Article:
Playing heads up really is different to any other game situation will encounter and there is quite a knack to getting it right. You can play heads up cash games or tournaments and there are even heads up knockout tournaments available. Some players become so good at heads up play that they specialise in it. The best example at the moment is probably Tom ‘durrr’ Dwan, a Full Tilt Pro who recently issued a million dollar challenge to any player who wanted to take him on heads up online. A number of poker legends such as Phil Ivey and Patrik Antonius have taken him up on this, hoping to take him down a peg or two!
Even if you’re not aiming to become a heads up expert like this, it’s useful to get in some heads up practice, as this can come in very useful if you do make it to the last two of a larger tournament.
Due to the nature of heads up play, it is much higher risk than other poker games, as you are involved in every pot. This fact also dictates a lot of the strategy tips I outline below:
1) Loosen up your play – because you are involved in every pot, posting one of the blinds every hand, you have to loosen up your starting hand requirements from normal play. This also makes sense from the point of view that you’re only facing one opponent – they’re simply not going to have a great hand every time for you to worry about.
It has been calculated that the ‘average’ poker hand, or at least the lowest starting hand that would be a favourite against any other random hand, is Q7. This doesn’t look like a particularly impressive hand by any stretch of the imagination, but in heads up play, this is the nature of the game – you’re up against one random other hand. You should therefore play a very wide range of hands when you’re in the big blind, and almost every hand when you’re the small blind/dealer.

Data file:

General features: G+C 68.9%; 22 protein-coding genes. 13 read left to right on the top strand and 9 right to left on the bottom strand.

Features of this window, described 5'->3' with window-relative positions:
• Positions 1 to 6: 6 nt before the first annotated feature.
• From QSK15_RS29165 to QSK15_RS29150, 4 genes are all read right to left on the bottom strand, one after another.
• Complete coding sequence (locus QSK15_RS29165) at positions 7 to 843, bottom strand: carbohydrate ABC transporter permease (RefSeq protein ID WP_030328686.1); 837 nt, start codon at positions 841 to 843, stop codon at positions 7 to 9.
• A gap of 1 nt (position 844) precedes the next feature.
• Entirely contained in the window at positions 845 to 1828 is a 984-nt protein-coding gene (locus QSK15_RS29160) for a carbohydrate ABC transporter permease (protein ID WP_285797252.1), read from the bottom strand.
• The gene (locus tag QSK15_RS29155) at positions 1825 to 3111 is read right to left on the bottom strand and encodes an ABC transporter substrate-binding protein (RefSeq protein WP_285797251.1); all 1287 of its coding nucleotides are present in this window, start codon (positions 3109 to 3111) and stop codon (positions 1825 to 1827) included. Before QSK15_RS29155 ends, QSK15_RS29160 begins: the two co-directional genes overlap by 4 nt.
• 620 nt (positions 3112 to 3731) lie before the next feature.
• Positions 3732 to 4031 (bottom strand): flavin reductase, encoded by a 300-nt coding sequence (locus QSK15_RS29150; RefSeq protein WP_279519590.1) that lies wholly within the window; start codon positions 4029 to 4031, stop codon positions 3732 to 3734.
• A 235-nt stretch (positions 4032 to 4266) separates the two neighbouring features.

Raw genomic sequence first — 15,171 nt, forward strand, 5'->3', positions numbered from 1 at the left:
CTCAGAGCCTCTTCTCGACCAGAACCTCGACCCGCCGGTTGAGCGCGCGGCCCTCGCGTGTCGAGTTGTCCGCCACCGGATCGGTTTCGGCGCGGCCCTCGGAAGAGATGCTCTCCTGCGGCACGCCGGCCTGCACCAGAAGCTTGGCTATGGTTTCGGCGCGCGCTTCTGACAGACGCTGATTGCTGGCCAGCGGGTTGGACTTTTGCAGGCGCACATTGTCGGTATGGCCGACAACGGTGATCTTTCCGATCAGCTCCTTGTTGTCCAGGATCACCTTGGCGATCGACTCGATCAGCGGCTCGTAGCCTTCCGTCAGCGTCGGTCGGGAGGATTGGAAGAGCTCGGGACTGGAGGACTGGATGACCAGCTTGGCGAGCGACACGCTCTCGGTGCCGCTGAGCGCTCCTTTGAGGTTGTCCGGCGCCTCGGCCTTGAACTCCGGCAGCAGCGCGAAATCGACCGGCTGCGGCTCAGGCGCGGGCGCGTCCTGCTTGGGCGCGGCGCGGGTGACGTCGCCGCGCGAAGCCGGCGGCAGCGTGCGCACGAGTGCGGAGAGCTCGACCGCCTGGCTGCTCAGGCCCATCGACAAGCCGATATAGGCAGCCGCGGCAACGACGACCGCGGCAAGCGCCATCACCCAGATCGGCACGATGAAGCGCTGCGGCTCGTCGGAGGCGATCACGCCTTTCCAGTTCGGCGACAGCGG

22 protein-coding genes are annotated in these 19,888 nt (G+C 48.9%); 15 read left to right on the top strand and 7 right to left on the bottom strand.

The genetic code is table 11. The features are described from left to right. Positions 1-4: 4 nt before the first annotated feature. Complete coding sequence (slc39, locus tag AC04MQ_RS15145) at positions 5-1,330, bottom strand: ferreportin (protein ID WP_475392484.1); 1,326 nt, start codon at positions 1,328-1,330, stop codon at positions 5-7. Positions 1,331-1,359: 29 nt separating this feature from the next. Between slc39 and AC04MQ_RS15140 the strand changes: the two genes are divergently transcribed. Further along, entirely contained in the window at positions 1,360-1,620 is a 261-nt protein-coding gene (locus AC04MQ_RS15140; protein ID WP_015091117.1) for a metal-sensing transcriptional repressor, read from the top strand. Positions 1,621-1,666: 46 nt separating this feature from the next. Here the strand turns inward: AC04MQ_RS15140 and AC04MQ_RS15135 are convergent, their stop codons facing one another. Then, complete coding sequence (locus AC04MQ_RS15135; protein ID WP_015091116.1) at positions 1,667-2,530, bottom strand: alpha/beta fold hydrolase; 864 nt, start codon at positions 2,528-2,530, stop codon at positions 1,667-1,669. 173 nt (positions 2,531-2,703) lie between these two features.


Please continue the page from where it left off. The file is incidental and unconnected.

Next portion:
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2) Play your position - position is really important in heads up play – if you’re the small blind, you’re also the button, acting first before the flop and last after it. This is a massive advantage, and you should raise with all but your worst hands in this position, unless you’re mixing up your play of course.
I tend to raise with all but the worst hands in the dealer position, but a general rule of thumb is to raise with any pair, any suited connectors and any two big cards. Your opponent won’t really have any real clue as to the strength of your hand from your pre-flop raise, and you get the advantage of position after the flop to see what he does.
On the other side of the coin, if you’re in the big blind, respect any raises, and fold most hands to a raise, as you’ll be out of position post-flop.
3) Think about hand values – just as in tip 1), where the value of your starting hand increases when you only have one opponent, the same applies to showdown hand values – you’re simply not going to be facing full houses, flushes and straights very often in heads up play, and often top pair or even second pair will win if you get to showdown. This means if you make a hand of any kind on the flop or after, it’s usually worth betting it out unless you face any resistance.